Given that there are multiple centuries ahead of me, I’m coming to the realization that these are loooong games, but for some reason it’s capturing my attention more than a standard 4X game.  I find 4X games appealing in concept but I get bored pretty quickly … not so with this game.  There are plots to unravel, people to marry, advice to give your kids when they’re stupid, armies to manage, taxes to collect, ambitions to strive for and much more.  Lucky I’m used to MMO’s :P.  But of course it also could also mean that unless I do something wrong it may well take longer than a week to complete.  I will have to start using the super fast forward button when not much is happening.

Crusader Kings 2 is very diligent about reminding you of the important things too.  There are aspects to the game, such as providing children with guardians for their education once they reach the age of six, that would be very easy (read: almost guaranteed) to forget if you weren’t reminded.

I’m slowly getting the hang of things, but need to do more Let’s Play watching.  There are plenty of times when I know ‘what‘ I want to do, but not ‘how‘.  Hopefully it won’t feel too overwhelming as I gather more and more counties, plus I’m fully aware that things could go terribly wrong very easily.

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Crusader Kings 2 – First Play

I started off my first Crusader Kings 2 game as Duke Muchad I of Munster, Ireland, with the initial aim of being King of Ireland.  Let me just say from the start that this game is really out to get you!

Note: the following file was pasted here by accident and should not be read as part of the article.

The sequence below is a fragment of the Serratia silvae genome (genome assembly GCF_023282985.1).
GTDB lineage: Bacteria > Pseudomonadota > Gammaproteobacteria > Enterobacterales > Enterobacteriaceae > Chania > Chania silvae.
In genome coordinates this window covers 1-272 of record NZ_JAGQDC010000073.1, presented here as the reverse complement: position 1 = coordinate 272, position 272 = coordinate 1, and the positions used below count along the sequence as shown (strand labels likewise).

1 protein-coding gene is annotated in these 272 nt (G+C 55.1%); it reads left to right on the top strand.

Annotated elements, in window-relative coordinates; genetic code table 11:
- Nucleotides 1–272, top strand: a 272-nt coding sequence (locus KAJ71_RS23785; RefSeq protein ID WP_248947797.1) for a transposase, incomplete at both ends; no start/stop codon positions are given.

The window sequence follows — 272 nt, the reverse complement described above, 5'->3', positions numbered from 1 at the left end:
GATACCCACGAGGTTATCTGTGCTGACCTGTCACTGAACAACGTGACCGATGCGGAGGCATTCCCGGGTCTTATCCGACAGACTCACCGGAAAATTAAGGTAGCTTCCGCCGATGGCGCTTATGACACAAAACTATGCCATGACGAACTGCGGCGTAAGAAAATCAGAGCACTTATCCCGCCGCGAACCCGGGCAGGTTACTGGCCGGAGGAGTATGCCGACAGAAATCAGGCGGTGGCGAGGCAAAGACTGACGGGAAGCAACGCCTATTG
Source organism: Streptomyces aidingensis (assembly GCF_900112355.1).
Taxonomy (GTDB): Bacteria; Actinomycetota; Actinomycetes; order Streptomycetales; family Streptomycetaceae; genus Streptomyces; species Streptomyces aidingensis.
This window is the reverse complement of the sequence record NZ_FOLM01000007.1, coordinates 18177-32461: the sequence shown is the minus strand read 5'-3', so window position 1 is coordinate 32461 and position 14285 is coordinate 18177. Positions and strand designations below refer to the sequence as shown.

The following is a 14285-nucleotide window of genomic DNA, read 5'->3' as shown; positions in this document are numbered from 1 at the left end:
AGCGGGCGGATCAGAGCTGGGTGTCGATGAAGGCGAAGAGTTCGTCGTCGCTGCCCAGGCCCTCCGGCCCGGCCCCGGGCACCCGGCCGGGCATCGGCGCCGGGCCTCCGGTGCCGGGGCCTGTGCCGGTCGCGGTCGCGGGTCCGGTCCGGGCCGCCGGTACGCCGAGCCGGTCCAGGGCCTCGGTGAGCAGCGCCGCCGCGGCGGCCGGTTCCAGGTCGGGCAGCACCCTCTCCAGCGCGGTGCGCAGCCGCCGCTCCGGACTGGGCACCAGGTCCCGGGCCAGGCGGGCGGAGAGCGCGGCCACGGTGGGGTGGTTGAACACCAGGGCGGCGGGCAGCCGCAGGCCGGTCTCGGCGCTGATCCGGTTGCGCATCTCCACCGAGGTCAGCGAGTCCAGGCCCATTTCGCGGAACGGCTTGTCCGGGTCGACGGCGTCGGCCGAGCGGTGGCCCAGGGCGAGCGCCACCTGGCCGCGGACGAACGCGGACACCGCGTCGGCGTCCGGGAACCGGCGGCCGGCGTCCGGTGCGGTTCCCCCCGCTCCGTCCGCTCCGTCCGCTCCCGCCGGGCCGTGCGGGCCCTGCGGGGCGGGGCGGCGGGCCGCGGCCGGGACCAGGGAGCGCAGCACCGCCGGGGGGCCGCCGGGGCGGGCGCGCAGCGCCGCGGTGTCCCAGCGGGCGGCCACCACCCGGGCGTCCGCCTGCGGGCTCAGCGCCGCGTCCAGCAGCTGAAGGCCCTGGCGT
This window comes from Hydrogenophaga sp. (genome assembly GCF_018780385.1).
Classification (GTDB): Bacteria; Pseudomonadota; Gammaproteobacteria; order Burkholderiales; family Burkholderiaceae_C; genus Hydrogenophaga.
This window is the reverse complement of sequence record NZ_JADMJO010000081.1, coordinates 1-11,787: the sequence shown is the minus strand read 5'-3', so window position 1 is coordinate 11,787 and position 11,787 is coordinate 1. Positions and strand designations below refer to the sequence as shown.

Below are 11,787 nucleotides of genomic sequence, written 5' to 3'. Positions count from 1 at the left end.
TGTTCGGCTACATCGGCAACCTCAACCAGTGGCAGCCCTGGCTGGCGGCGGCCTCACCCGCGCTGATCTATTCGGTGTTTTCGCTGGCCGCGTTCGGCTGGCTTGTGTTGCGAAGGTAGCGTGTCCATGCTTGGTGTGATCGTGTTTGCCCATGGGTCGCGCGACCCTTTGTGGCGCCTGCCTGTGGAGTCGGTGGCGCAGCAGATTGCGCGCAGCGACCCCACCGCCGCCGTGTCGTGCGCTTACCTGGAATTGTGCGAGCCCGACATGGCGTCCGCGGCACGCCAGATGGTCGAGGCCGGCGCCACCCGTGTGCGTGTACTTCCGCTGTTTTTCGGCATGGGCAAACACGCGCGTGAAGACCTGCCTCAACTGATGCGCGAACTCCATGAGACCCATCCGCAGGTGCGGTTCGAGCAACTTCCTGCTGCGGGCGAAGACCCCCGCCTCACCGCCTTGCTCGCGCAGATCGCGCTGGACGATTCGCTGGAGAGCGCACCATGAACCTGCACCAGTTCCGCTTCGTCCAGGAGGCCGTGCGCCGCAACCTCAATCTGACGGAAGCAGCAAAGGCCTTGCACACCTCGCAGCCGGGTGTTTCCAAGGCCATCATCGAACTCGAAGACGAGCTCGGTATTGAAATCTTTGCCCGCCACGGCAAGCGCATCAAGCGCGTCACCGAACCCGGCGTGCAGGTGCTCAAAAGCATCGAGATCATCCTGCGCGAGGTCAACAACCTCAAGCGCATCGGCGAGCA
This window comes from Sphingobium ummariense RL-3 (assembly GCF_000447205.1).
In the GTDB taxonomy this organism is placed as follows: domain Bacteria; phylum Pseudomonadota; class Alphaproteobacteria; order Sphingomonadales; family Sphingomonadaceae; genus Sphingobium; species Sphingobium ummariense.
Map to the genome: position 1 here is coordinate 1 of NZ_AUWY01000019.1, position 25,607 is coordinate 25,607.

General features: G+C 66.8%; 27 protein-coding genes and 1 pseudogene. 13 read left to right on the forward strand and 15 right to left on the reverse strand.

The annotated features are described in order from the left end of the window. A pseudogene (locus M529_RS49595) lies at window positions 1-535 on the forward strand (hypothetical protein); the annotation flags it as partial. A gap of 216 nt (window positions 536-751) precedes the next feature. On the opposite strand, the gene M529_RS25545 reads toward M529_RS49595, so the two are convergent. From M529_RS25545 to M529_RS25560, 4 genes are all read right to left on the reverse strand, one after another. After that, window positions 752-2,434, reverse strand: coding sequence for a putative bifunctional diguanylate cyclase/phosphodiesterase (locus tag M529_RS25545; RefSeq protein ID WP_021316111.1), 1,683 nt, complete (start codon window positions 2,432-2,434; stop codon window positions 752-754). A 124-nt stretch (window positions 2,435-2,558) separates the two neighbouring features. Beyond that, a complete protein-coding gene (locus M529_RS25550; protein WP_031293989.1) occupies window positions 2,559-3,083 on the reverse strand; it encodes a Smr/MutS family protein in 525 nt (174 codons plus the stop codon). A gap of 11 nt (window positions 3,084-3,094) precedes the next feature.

More than half of my starting council hated me (well into the red zone).  To improve things (not knowing what I’m doing at all mind you) I decided to put on a great feast.  I invited 3 very important people, 2 of whom immediately declined.  The one that did come refused more wine, an apparently insulting gesture. Why oh why did I spend up so lavishly on food :(.

So much for a feast to improve things

Every man and his dog comes running to me to find them wives, which is quite difficult given the number of nasty traits that many of the eligible women are burdened with (including gluttony and syphilis).  But setting up these marriages was interesting, I clearly invited the wrong people to my feast because the fathers of the women I’m finding for all my relatives shower me with praise and accept the proposals (most of the time).

One of the nice things about not-always-online single player games is that some of your learning can come from saving a game before doing something big (such as attacking your neighbour).  Let’s just say that for my first invasion I was mighty glad I had a save to go back to!  No more invading for me for a while.

It’s currently the year 1072, a meager 6 years after starting.  My heir hates me and I hate him.  I uncovered his nasty plots, threw him in jail and then threw him out of the county all together.  I was hoping this would no longer make him my heir, but sadly he still is.  I’m now saving to get him assassinated because if I die and he’s still my heir I will be very sad (maybe even sad enough to start again).  I have 3 tiny children to a brand new wife (goodness only knows where this awful eldest son came from). These tiny children are all still babies (two are from a set of twins).   I just need to live long enough to see them grow up (now that’s every parents wish isn’t it :)).

So far I’m really enjoying it, and I know full well that this first game (and probably the next couple) will be filled with learnings and mistakes, it’s just too complex to know everything from the get go.

The best way I could describe Crusader Kings 2 is that it’s like getting lost in a good book, everything that happens springs to life in your imagination.  There is really very little on the screen (in comparison to other genres) other than stats and messages and maps, which I think is a good thing for immersion in this sort of game.